Basilico's Pasta e Vino in Huntington Beach says it's "requiring proof" patrons aren't vaccinated.
In June, the restaurant was fined $165,520 for failing to meet California's COVID-19 regulations.
Meanwhile, COVID-19 cases surge in California and across the US.
An Italian eatery in California is requiring patrons to show proof of being unvaccinated and discourages masks despite a local surge in COVID-19 cases.
Basilico's Pasta e Vino in Huntington Beach, California, shared a Facebook post on July 22 with photos showing two anti-vaccination signs on its windows that say: "We have zero tolerance for treasonous, anti-American stupidity. Thank you for pondering."
"More American counties, cities, and businesses doubling down on anti-American lockdown mandates? Well 'Basilico's Pasta e Vino' just tripled down," the restaurant's Facebook post caption reads. "From day one, never complied, banned masks, and now ... requiring proof of being Un-vaccinated!"
California's COVID-19 response website currently advises unvaccinated people to wear masks in restaurants and for everyone to use them while dining indoors.
Basilico's disregard for COVID-19 prevention has not gone unnoticed by the Department of Industrial Relations (DIR), which issued the establishment five citations on June 17, with fines totaling $165,520 due to be paid this July.
The violations in the DIR's report range from "serious" to "willful-serious" and demonstrate a failure to provide sufficient COVID-19 protection to both employees and diners, according to the report. The DIR's inspection found that the restaurant failed to "provide face coverings and ensure they were worn by employees" indoors, according to its report.
Although Basilico's appears to be maintaining its anti-vaccination stance, according to a ProPublica database, the restaurant accepted $57,738 in Paycheck Protection Program (PPP) funding. Through the PPP, small businesses could apply for federally backed loans that would help them stay afloat during the pandemic by covering expenses and maintaining staff levels.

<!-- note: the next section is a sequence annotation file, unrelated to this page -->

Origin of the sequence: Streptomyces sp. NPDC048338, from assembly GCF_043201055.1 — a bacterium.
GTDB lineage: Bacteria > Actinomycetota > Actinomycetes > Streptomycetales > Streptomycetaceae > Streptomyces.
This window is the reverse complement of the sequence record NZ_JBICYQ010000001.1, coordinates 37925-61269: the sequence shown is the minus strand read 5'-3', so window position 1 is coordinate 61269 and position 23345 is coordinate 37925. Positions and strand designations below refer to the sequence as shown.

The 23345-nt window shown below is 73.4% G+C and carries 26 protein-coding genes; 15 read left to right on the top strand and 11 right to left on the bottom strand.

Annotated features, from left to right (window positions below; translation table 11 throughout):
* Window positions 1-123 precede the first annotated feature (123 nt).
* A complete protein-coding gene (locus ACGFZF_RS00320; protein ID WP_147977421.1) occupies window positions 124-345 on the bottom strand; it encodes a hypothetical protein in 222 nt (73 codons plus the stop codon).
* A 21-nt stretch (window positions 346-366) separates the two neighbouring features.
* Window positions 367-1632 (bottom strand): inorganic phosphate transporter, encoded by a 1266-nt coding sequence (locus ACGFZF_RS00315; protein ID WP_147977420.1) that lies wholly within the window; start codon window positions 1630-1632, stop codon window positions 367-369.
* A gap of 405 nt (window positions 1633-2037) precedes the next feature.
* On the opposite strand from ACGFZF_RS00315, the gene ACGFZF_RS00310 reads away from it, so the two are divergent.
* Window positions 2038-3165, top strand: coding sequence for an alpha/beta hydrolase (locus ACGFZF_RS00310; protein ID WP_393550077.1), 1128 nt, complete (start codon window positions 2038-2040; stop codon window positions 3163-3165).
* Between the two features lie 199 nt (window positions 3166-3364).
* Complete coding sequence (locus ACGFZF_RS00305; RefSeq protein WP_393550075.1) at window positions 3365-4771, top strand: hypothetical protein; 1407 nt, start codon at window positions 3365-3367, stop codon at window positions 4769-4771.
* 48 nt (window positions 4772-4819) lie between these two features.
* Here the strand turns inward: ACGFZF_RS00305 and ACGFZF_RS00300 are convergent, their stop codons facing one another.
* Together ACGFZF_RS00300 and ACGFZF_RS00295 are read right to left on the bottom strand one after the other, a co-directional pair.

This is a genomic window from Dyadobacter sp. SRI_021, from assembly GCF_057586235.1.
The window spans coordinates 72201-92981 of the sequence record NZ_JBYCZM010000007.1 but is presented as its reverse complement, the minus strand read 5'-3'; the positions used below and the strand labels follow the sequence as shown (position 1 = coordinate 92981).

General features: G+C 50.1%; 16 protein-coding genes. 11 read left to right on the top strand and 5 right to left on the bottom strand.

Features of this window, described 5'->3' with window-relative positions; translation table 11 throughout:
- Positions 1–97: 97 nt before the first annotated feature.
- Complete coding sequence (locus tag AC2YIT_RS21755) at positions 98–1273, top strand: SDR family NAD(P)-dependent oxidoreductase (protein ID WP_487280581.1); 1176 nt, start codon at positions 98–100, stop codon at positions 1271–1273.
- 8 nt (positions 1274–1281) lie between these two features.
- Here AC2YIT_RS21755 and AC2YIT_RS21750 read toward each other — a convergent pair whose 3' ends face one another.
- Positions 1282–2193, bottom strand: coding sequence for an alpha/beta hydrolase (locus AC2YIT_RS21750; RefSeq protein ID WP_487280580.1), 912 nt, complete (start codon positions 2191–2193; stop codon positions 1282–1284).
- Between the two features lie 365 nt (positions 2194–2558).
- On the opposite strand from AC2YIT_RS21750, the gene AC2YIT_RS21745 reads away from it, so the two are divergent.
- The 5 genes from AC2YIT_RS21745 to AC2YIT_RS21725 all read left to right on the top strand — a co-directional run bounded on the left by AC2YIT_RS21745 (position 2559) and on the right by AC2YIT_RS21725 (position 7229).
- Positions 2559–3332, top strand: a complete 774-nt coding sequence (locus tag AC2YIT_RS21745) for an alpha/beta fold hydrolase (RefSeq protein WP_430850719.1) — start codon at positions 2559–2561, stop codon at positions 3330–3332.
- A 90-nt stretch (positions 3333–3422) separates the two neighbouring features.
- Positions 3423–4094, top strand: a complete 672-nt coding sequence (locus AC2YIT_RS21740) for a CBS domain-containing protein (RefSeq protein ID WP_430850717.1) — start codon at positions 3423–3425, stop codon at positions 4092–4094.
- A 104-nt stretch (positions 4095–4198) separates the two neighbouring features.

The restaurant's opposition to vaccines and mask-wearing comes as the highly infectious COVID-19 Delta variant surges throughout the country.
As of Wednesday, California reported 3,830,008 Covid-19 cases with 14.2 new cases per 100,000 people. And, according to data released by the California Public Health Department, positive COVID-19 patients admitted to the ICU in the state nearly tripled since the start of July.
Representatives for Basilico's, the DIR, and the California Public Health Department did not immediately respond to Insider's request for comment.
As Insider's Aria Bendix reported, the nation's rise in cases prompted the Centers for Disease Control and Prevention (CDC) to update its mask guidelines on Tuesday after new evidence suggested that some vaccinated people infected with the Delta variant could spread the virus.
"Information on the Delta variant from several states and other countries indicates that, on rare occasions, some vaccinated people infected with the Delta variant after vaccination may be contagious and spread the virus to others," CDC director Rochelle Walensky said in a Tuesday press call.
However, Walensky said, vaccines continue to prove to be highly effective in preventing serious cases: "The vast majority of transmission, the vast majority of severe disease, hospitalization, and death is almost exclusively happening among unvaccinated people."
Elsewhere in the country, some restaurants are beginning to require patrons to show proof of vaccination.
Danny Meyer, CEO of Union Square Hospitality Group, which owns Gramercy Tavern, Manhatta, and Union Square Cafe, told CNBC on Thursday his restaurants will require indoor diners and drinkers to prove they have been vaccinated.
Dame, a New York City restaurant that opened during the pandemic, is also requiring diners to show proof of vaccination, as Insider's Rachel Askinasi reported.
"We've been anxiously watching the NYC infection rate creep back up," owner Patricia Howard told Insider. "We can't control whether the person next to us on the subway is wearing a mask, but we can control who gets to come through our doors."
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